Most of us have skirting boards in at least some rooms in our houses. We don’t pay them much attention, except for giving them a once-over with a duster now and again and maybe a new coat of paint every few years.
Every so often, though, it’s necessary to replace old skirting boards. If they’re just too scuffed and dented for fresh paint to do its magic or if you just want to ring the changes, you can easily remove older boards. Wooden boards that have far too many layers of paint on them can be chemically stripped and put back in place, but you might prefer to update them altogether with some more modern examples from Skirtings R Us.
It’s surprisingly easy to remove your old skirting boards
You simply need some basic tools and a bit of prep work. Most people find it takes longer to clear the furniture away than it does to pull the skirting boards away.
In most cases, you can gently lever the boards away from the wall without damaging the plaster. Do find out, however, if the boards are nailed or screwed into the wall first, as you’ll need to remove the nails or screws first so you don’t rip out chunks of plaster as well.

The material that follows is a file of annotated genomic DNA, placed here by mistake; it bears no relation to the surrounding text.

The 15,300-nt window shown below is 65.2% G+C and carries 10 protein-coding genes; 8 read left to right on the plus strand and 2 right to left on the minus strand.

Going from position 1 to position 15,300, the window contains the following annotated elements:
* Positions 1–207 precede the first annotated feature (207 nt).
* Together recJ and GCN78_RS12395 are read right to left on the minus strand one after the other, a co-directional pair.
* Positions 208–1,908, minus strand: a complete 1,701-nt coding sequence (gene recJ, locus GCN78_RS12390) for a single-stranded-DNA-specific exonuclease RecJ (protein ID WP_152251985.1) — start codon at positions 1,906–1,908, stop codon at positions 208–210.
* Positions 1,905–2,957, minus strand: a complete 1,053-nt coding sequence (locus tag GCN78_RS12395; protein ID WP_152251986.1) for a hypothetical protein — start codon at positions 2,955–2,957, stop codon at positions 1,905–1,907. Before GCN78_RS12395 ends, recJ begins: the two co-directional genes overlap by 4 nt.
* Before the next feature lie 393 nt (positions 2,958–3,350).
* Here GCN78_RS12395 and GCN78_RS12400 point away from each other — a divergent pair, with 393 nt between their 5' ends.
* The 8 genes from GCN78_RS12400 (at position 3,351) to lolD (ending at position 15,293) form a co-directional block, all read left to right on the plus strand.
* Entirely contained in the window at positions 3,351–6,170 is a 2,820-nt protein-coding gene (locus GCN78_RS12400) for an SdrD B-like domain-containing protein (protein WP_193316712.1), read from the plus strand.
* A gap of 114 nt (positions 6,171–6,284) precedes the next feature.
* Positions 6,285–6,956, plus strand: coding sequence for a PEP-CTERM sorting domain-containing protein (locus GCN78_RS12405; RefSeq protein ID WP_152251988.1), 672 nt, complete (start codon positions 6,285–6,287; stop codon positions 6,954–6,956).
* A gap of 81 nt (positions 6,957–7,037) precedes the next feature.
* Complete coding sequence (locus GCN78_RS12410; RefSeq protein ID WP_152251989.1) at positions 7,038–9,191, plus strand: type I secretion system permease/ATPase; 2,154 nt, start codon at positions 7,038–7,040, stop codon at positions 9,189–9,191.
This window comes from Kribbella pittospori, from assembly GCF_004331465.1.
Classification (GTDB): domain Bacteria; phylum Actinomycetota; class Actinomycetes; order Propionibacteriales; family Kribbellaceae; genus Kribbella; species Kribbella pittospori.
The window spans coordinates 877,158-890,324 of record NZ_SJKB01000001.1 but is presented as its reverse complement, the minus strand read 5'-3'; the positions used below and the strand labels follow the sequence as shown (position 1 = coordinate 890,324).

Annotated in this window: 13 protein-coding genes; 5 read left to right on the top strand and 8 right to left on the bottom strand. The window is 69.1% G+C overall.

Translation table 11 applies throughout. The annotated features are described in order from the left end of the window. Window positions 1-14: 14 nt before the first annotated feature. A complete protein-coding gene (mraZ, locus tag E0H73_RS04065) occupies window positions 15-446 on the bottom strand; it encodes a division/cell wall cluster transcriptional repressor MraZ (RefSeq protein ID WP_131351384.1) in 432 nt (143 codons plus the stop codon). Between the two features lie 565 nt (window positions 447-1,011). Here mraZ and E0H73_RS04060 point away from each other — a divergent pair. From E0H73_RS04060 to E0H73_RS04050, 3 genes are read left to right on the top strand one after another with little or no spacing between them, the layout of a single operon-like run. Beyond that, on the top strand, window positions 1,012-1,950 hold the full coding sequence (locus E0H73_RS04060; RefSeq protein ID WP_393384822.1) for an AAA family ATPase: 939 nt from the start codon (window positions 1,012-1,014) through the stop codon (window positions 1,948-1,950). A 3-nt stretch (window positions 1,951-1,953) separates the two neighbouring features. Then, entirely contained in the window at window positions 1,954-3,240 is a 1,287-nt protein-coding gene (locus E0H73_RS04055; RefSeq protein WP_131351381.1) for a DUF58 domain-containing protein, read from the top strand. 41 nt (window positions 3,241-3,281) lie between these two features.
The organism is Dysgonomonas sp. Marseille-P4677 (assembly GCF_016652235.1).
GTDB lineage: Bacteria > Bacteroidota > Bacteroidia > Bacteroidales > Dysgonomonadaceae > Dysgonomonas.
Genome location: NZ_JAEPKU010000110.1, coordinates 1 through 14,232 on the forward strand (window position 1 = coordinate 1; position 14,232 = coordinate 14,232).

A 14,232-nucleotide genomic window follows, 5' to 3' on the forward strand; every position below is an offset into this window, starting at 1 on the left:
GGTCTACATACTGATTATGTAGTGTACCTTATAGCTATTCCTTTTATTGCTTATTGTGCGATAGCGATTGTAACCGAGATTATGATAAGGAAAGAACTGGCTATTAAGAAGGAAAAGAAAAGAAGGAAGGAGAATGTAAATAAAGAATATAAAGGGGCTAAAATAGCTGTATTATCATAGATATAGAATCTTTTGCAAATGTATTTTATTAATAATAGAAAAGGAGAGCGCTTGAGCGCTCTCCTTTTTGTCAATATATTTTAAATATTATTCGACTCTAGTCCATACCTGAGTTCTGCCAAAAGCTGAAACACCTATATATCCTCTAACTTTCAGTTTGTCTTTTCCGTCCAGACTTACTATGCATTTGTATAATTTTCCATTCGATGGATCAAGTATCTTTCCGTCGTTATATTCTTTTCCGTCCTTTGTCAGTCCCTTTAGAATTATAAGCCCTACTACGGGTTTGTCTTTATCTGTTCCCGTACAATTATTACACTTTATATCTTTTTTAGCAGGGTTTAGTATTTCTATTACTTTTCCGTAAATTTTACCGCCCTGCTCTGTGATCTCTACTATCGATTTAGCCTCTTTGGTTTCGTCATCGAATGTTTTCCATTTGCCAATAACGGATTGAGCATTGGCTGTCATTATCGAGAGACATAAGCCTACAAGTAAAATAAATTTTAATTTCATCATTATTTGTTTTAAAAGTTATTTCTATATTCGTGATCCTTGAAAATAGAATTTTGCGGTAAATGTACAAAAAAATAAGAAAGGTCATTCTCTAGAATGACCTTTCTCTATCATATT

If you’ve painted over the boards and onto the wall, use an art knife to cut or scrape through this layer so you don’t pull away strips of paint from the wall.
Then you can start levering away the boards. Start at a far corner, preferably at the junction between the skirting board and the architrave of the doorframe.
Get tooled up!
You need a club hammer, a crowbar and a thin piece of soft wood, preferably pine or balsa. This sliver of wood goes behind the crowbar’s blade to cushion the wall. Work the blade in between the board and the softwood and apply gentle pressure to lever the board away from the wall. Don’t go full-pelt as you may not need much force, but if there are any sticky or stubborn bits, you can use your hammer to gently tap the handle of the crowbar. Take your time and don’t give in to the temptation to rip the boards away!
Dealing with nails and screws
If you find that your boards are fixed with nails or screws then you might also see that they’ve been covered over with filler. You can sometimes scrape out the filler and unscrew the boards. If you can’t, you should use a saw to remove the head of the screw.
Nails are smoother and easier, but try not to pull them out at odd angles as this can damage the wood.
Discovering the wall behind
The plaster doesn’t usually go right down to the floor so there’ll probably be a bare wall suddenly revealed. If you’re planning to replace the old boards with ones of less height, you’ll need to re-plaster. It’s easier to use boards of the same height for this reason.